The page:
And that's very problematic for a law that imposes criminal penalties and fines.
JEFFREY BROWN: All right, so then the lawyer for the video game industry spoke, but he too ran into some pushback.
MARCIA COYLE: He had a tough bench as well. This was Paul Smith of Jenner & Block, a noted First Amendment lawyer. He said there is really no problem, no compelling problem here that the law is trying to address. He said there's not a shred of evidence that has been produced that conclusively shows a link between using violent video games and aggressive behavior later in life.
JEFFREY BROWN: It's funny. They were dueling over studies, right?
MARCIA COYLE: And there are dueling over studies.
JEFFREY BROWN: On both sides.
MARCIA COYLE: That's right. Exactly.
JEFFREY BROWN: Yes. Yes.
MARCIA COYLE: There are dueling studies. But Chief Justice Roberts, for example, he said, well, what about this distinction between books and video games? A child isn't sitting passively there with a video game. That child is doing the killing, the maiming, the sexually assaulting.
And Mr. Smith said, well, listen, the law right -- that, right now, there are plenty of tools for parents to use. There are ratings by the industry. Parents can have parental controls on these games. And they're effective, he said.
JEFFREY BROWN: I'm curious here, as a father -- and I know you - we both have children of a certain age who might use video games.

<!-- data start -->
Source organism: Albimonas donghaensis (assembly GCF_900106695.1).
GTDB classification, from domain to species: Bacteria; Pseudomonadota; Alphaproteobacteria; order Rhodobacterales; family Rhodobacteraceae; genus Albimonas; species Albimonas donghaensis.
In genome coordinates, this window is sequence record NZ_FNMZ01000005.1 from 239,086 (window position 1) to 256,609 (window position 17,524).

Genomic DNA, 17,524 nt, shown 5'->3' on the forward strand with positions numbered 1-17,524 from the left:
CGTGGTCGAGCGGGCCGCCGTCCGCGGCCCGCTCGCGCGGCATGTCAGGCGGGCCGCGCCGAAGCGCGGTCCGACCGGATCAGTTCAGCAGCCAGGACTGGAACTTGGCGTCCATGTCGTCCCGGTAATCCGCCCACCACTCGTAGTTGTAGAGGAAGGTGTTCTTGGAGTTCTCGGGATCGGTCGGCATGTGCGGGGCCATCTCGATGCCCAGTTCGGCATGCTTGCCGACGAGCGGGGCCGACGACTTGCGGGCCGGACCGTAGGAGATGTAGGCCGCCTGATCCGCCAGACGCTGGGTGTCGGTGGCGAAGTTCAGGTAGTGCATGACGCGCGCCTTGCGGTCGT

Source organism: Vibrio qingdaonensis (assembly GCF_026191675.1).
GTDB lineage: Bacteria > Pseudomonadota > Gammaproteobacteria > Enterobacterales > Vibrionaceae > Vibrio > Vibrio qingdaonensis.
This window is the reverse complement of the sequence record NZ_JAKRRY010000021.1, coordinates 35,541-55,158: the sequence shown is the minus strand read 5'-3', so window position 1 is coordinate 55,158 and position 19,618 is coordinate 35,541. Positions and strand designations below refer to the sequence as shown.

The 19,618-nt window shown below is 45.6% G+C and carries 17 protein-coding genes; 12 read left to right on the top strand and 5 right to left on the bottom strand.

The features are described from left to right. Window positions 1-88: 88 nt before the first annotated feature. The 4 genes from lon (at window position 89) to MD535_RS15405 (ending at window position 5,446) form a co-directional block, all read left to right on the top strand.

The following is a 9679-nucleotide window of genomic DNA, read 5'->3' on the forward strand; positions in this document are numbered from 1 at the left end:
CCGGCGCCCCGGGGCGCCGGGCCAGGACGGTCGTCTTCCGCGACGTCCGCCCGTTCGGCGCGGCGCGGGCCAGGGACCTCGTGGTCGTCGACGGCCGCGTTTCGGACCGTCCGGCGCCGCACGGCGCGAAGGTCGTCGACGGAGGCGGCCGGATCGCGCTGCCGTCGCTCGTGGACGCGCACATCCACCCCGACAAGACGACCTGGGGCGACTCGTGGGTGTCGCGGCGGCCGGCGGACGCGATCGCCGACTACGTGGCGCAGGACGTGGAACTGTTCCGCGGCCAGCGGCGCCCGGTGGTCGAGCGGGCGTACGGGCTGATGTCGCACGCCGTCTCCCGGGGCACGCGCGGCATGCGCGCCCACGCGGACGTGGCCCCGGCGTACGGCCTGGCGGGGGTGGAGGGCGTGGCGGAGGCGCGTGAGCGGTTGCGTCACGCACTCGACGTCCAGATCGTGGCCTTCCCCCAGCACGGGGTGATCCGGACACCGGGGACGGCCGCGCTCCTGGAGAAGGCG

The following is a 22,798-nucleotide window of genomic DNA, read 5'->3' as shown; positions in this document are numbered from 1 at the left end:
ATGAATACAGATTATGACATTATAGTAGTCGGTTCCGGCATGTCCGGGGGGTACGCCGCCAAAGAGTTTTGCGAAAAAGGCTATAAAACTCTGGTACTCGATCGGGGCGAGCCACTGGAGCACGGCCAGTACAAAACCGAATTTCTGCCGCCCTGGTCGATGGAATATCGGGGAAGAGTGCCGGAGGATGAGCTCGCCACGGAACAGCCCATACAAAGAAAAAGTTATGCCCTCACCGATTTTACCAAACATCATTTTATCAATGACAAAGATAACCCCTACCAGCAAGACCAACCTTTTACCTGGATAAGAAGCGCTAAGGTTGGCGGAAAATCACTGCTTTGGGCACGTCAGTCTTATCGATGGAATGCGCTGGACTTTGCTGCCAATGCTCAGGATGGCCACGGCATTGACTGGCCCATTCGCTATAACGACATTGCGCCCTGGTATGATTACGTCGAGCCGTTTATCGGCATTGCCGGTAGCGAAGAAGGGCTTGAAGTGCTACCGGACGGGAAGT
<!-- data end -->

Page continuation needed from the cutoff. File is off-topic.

MARCIA COYLE: Yes. Yes. Yes.
JEFFREY BROWN: Did the justices in their questions and comments show evidence that they are very familiar with these kinds of games?
MARCIA COYLE: Not really, to be honest with you.
MARCIA COYLE: And they didn't totally buy -- some of them didn't totally buy Mr. Smith's argument that there is no problem here.
In fact, when I came out of the arguments, it seemed to me that there were a number of justices who felt, particularly Justices Alito and Breyer, who felt that there is a problem, there is a causal connection.
On the other hand, there were a number of justices who also felt that the law is vague and sweeps too broadly.
JEFFREY BROWN: But, as you said, the history here is that this is such a high bar, because the court has -- has not allowed these kinds of laws in the
MARCIA COYLE: No.
JEFFREY BROWN: And some other states have tried, right?
MARCIA COYLE: That's right. There have been about six states and several cities and municipalities that have similar laws. And they have all been struck down. The case has attracted a lot of attention. There were 32 what we call amicus briefs filed, but the overwhelming number of them support the video game industry.
JEFFREY BROWN: Including, we should note, many news -- prominent news organizations, right?
MARCIA COYLE: Right, even the Reporters Committee for Freedom of the Press. Some diverse allies, the Chamber of Commerce, the American Civil Liberties Union, they all support the video game industry here.
JEFFREY BROWN: All right, decision to come in some months, I guess.
MARCIA COYLE: Some months, yes.
JEFFREY BROWN: All right. Marcia Coyle of "The National Law Journal," thanks again.
MARCIA COYLE: My pleasure, Jeff.